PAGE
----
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 Confirming the Wiring on the CC Jacks / Signal Tracing 
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Post Confirming the Wiring on the CC Jacks / Signal Tracing
Trouble could be with the closed-circuit phone jack connectors that are used for the Guitar input and the Fx Output? They can be the cause of an open circuit that could interrupt the signal from the input to the output, or, if there is a mis-wire due to parts being supplied with a different terminal read-out than what is shown in the manual, again, an open circuit can occur (on the Guitar input).
If you look at these connectors from the side, the contacts can be followed through bends, between the brown insulating layers, through more bends, and to the terminals.

The tallest part of the connector is the prong that contacts the tip
of the plug when it is inserted. Follow it down to the bend beneath
the insulator and to its terminal/solder-eyelet. This is the tip
terminal/contact labeled H for Hot on the SiaB diagrams. On the
Guitar Input this is wired to point C and on the Fx Out this is
wired to point D.

The next section of the connector is the shunt or switch. Its job
is to normally be in contact with the tip contact unless a plug is
inserted to move the tip contact away. Follow this shunt down,
through the layer and to the terminal. For the Guitar input, this
shunt terminal/contact with the S label should be going to the resistor and capacitor junction R35/C19. For the Fx output, this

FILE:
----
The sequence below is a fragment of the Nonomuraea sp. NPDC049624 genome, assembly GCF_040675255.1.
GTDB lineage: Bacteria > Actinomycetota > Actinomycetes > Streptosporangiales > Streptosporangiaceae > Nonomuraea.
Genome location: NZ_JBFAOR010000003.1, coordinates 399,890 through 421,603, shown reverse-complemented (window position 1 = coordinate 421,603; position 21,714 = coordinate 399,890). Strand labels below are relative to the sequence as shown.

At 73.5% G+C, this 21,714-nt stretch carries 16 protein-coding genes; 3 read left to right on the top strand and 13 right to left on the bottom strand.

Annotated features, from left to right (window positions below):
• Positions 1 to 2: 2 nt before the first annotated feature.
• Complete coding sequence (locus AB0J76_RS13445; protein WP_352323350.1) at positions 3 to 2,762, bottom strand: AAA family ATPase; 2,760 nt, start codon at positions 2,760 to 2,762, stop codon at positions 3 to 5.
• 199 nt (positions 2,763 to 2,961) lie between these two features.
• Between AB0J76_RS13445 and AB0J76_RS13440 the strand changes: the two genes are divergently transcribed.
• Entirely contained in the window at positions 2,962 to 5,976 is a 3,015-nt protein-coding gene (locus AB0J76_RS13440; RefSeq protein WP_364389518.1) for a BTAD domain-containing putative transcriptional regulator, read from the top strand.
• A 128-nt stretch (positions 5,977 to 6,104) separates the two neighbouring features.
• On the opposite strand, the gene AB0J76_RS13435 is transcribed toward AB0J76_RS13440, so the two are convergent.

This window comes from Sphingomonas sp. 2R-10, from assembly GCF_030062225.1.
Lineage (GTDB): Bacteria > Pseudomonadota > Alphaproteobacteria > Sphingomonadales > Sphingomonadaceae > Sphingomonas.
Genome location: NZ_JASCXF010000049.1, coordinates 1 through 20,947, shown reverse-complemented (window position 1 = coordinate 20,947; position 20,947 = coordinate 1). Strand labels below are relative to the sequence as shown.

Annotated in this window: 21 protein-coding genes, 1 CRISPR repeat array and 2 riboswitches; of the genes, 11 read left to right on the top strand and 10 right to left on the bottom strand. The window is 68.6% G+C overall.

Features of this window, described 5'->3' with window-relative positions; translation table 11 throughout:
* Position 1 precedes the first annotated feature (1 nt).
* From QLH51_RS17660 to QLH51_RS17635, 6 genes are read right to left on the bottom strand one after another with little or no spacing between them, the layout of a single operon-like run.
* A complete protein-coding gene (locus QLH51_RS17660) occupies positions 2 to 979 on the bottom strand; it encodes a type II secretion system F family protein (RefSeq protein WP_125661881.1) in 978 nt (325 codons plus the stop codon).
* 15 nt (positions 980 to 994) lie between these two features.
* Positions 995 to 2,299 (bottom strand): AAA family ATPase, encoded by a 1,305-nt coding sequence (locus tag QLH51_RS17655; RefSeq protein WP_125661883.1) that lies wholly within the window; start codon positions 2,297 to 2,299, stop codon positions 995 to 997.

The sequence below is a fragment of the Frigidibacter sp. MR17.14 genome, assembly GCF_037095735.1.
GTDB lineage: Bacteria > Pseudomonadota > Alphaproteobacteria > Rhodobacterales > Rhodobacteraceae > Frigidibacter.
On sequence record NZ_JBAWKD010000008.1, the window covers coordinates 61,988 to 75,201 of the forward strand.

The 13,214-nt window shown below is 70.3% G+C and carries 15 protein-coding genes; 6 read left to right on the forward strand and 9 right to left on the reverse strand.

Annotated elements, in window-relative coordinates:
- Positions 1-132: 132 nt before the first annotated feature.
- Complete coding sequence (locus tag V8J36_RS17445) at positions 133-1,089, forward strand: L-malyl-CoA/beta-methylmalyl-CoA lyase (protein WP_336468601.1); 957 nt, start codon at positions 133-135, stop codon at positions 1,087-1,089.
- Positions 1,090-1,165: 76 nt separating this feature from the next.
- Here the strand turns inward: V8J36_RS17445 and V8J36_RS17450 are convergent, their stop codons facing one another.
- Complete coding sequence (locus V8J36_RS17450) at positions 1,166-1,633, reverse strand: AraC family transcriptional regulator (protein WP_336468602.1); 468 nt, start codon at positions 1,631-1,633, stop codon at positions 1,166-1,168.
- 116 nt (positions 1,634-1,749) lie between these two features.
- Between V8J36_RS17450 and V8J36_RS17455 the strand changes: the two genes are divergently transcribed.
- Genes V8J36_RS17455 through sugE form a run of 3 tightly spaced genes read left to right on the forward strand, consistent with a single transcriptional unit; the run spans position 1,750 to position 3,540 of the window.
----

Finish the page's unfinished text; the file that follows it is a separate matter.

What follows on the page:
shunt terminal/contact should be going to switch S2, lug 3.
The G terminal on each of these connectors is the sleeve part and is
the same metal as the threaded mounting bushing. It just wires with
the ground/circuit-common.

If this is OK, be sure the tip and shunt contacts do indeed touch each other when there is not a plug in place. For the Fx Out, this is the way the signal couples from the first tube stage to the second. A cable can be inserted here to input this Fx output signal to an amp for a test of whether or not the signal is getting through the guitar input stage and the first tube stage.
The output signal to the amp can also be taken from either of the 1/4" output connectors (+), in-phase with the input signal, or (-), out-of-phase with the input signal. These will sound identical, but one is direct off the Output level control, J5(+), and the other, J6(-), is from inverting amp stage IC2:B. Try both just in case the trouble is particular to the IC2:B section of circuitry.
If it is still no-go, then the wire to the J6 output could be temporarily disconnected for use as an amp input test probe. With J6 patched to the input of an amp/speaker, the free wire will be a live sensing probe that can be touched to various circuit points to 'hear' any signal being input and passing through the SiaB circuit. An alligator-clip test-lead could be used to extend the wire. You should notice that touching the free end of the wire causes a buzz in the amp/speaker just as touching the end of the cable to the amp does.

It might be simplest if you can put a constant signal to the Lo-Z input such as a keyboard with a key taped or weighted down, the output from a cd player, etc...

Tracing the signal through from input to output, you should notice input signal at the following circuit nodes. Only touch the points specified so that dc levels are not sent to the amp input. Identify the points on the schematic and parts placement diagrams.

Wiring point C/R25.
Wiring point P/R15.
Wiring point D/J1 tip.
Resistors R9/R11.
Wiring point R/R10/C6.
Wiring point J.
Wiring point L.

This will help to isolate the trouble to a particular circuit section and from there we can zero in on the problem.

_________________
Scott Lee
scott@paia.com


Fri Aug 27, 2010 4:35 pm
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